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Global Perspectives: Donald Kohn on Greenspan and Bernanke, the global financial crisis and the COVID-19 challenge

Mark A. Wynne

Donald Kohn is the Robert V. Roosa chair in international economics and a senior fellow in the economics studies program at the Brookings Institution, which he joined in 2010 after a 40-year career at the Federal Reserve.

Kohn began his career as a financial economist at the Federal Reserve Bank of Kansas City in the early 1970s and rose through the ranks, becoming a vice chairman of the Federal Reserve Board of Governors, a position he held from 2006 to 2010. As vice chairman, Kohn played a pivotal role in devising the strategies that the Fed used to mitigate the effects of the global financial crisis of 2007–09.

In addition to his current position at the Brookings Institution, Kohn also serves as an external member of the Bank of England’s Financial Policy Committee. He is the recipient of numerous professional awards and was made an Honorary Commander of the British Empire in 2016.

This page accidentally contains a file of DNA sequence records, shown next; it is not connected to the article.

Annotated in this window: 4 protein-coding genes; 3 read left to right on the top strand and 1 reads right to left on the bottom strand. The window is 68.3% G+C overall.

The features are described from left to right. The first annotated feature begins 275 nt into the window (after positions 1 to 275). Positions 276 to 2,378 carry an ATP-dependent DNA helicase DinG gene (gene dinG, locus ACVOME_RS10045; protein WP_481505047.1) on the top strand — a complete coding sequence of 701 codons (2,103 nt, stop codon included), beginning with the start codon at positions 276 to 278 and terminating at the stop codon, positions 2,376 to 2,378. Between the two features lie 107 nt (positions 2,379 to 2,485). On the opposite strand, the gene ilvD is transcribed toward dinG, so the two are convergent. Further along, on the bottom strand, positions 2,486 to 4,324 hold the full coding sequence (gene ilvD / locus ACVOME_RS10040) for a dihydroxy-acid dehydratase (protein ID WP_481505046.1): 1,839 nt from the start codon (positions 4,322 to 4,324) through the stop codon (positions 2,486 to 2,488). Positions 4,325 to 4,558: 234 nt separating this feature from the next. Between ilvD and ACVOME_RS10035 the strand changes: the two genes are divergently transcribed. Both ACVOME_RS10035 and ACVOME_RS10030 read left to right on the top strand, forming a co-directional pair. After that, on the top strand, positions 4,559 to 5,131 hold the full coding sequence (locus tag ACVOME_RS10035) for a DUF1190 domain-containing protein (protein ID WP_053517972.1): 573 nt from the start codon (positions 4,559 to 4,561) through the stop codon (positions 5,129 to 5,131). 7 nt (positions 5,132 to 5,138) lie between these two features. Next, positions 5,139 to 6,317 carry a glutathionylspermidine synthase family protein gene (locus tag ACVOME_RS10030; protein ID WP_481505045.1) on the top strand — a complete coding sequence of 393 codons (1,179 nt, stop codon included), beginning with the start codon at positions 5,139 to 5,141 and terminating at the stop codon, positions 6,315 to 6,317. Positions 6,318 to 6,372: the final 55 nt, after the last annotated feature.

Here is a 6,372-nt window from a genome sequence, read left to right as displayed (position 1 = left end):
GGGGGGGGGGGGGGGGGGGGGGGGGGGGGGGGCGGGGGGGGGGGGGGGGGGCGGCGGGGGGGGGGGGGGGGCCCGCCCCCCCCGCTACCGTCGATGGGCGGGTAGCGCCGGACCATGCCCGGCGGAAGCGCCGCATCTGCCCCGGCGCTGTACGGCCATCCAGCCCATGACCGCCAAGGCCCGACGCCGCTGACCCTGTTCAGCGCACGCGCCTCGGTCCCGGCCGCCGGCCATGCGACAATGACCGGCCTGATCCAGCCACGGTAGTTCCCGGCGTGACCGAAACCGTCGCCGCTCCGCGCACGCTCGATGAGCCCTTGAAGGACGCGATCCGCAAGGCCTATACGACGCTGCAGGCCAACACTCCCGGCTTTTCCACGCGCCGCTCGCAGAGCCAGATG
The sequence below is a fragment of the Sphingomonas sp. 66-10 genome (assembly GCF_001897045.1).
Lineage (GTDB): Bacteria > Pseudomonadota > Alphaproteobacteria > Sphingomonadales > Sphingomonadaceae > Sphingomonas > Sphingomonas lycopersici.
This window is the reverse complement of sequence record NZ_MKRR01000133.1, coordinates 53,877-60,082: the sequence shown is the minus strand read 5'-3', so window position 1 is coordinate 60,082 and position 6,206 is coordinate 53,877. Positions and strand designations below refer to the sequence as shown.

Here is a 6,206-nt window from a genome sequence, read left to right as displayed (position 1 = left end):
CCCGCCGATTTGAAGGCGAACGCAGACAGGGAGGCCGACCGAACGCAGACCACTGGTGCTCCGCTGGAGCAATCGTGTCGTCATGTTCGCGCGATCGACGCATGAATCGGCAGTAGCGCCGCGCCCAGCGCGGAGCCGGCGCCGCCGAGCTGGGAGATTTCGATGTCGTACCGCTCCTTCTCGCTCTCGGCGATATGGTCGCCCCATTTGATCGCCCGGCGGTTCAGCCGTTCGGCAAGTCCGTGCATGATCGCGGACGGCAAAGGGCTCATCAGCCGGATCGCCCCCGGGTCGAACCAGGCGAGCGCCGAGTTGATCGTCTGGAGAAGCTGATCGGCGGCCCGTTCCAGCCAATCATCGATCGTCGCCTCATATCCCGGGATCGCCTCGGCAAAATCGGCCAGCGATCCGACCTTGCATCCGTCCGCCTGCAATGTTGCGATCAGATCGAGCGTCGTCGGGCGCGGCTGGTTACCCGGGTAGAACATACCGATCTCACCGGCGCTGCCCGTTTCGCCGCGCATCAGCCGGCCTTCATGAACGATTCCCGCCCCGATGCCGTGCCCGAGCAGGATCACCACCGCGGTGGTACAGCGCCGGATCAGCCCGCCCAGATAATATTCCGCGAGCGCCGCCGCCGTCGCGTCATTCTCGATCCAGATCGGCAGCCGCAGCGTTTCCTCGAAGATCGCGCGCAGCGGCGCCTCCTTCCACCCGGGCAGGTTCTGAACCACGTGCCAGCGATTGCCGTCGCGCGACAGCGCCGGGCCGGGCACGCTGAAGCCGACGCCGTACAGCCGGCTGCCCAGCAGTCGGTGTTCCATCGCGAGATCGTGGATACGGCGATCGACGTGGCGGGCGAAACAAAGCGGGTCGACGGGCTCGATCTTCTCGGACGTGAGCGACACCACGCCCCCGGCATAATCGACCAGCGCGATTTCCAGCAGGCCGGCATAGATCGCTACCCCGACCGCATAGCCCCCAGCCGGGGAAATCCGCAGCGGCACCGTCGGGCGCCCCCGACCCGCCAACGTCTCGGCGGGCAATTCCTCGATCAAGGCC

The Federal Reserve Bank of Dallas recently hosted Kohn as part of the Bank’s Global Perspectives speaker series. This series was launched at the beginning of 2016 with the objective of bringing leaders from the worlds of business, academia and policymaking to the Dallas Fed to share their insights on global, national and regional developments. The Kohn presentation was the second Global Perspectives “virtual” event without an audience present—a result of the COVID-19 pandemic and social distancing measures.

Kohn and Dallas Fed President Rob Kaplan discussed Kohn’s career at the Fed, his experience during the global financial crisis and his thoughts on the Fed’s reaction to the current crisis. The following are excerpts from their conversation, edited for clarity, and presented by topic.

On a career at the Fed:

Kohn: It was my policy interest that made me want to join the Fed. In graduate school, I had worked on international finance, money and banking, and domestic finance. The Fed was where monetary policy was made, and that was very much at the top of my agenda in my job search. The Kansas City Fed was an attractive place for me because it was a relatively small research department. I felt like I wouldn’t get shoehorned into a small niche. I could move around and develop my interests. It was also an excellent research department and one that had sent several people to the Board of Governors in Washington, such as Lyle Gramley and Sam Chase.